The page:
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Counting Snow Leopards in the Time of Climate Change and Development

Counting Snow Leopards in the Time of Climate Change and Development

Snow leopards exist amid rugged cliffs and are found in unprotected areas. Photo: Stanzin Namgail.

On November 19, a yak herder named Phuntsog Tserinng, from Gya village in Ladakh’s Leh district, lost 16 of his 37 animals due to a suspected snow leopard attack. Saddened by the loss, the herder has applied for compensation with the Ladakh wildlife protection department.

But as Ladakh has become a union territory, the compensation scheme may be discontinued, according to wildlife guard of Hemis national park Khenrab Phuntsog, putting herders at risk. “If one compares with the prevailing market value, 30% to 40% of that is paid in cases of loss. However, this seems uncertain now,” Phuntsog told The Wire Science.

Livestock depredation is common in cold and arid Ladakh, where pastoralists keep yak, sheep and goats. According to the guard, some 121 sheep and goats have been killed by snow leopards in 2020. Sometimes, angry herders have killed the leopards in retaliation.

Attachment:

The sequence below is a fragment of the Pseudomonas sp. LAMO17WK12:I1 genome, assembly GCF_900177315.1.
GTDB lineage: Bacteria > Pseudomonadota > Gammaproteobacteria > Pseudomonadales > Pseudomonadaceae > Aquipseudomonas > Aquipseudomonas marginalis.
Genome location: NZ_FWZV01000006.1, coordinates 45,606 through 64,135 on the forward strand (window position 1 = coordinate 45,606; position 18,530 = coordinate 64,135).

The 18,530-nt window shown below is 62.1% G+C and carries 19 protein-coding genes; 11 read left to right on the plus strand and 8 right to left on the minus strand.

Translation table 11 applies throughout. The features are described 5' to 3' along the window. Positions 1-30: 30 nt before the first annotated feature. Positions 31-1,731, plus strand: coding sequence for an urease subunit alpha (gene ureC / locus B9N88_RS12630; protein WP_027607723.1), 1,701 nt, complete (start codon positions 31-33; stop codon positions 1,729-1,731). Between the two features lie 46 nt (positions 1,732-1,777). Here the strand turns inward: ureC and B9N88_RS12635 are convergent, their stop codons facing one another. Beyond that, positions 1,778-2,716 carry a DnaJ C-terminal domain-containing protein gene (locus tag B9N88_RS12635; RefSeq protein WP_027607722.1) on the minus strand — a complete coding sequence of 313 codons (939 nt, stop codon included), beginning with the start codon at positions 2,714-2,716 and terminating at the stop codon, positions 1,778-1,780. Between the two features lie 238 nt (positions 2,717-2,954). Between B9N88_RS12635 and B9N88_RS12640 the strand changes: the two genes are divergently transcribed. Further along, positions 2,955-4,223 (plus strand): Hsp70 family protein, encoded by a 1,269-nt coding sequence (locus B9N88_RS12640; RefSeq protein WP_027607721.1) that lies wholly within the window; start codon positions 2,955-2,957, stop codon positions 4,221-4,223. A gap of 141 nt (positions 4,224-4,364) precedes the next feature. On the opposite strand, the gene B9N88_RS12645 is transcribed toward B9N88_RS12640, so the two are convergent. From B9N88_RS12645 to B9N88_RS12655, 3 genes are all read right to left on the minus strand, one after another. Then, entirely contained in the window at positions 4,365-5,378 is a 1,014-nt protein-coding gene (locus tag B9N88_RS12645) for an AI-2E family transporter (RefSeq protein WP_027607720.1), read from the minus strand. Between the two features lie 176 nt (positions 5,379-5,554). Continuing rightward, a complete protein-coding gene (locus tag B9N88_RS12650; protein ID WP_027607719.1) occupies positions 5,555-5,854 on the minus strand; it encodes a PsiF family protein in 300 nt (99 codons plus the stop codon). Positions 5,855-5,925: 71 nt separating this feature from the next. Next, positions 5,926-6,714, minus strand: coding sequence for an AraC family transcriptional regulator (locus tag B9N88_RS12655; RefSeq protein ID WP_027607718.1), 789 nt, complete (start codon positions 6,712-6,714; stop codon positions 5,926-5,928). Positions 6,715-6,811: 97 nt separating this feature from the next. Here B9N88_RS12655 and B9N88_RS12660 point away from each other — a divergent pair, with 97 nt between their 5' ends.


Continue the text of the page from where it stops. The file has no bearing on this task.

“Most attacks on corrals take place at night, when older animals come down and enter structures that are not mostly predator-proof,” Stanzin Namgail, an assistant professor at the University of Ladakh, said. “But now some corrals have a mesh to prevent the animals’ entry.”

Even though the snow leopard mostly inhabits the upper reaches of the Himalaya, a changing climate and intense livestock grazing by pastoralists are leading to human-leopard conflicts.

“Rapid change in climatic conditions poses a serious threat to snow leopards and local people residing in mountains,” Abhishek Ghoshal, a conservation ecologist with the UN Development Programme-India, said. “Vegetation communities – grasses, herbs, shrubs, dwarf shrubs and sedges – are impacted by climate change, which in turn affects wild herbivores, on which snow leopards depend for food.”

Changes in rainfall and snowfall patterns, temperatures, and water and pasture availability have all become part of the problem, he said.

“In the absence of snow, the soil lacks moisture and the vegetation is sparse. This impacts herbivores. The entire ecosystem is changing,” according to Phuntsog. “Last winter, there was less snowfall, and this summer, the rainfall was negligible.”

The SPAI initiative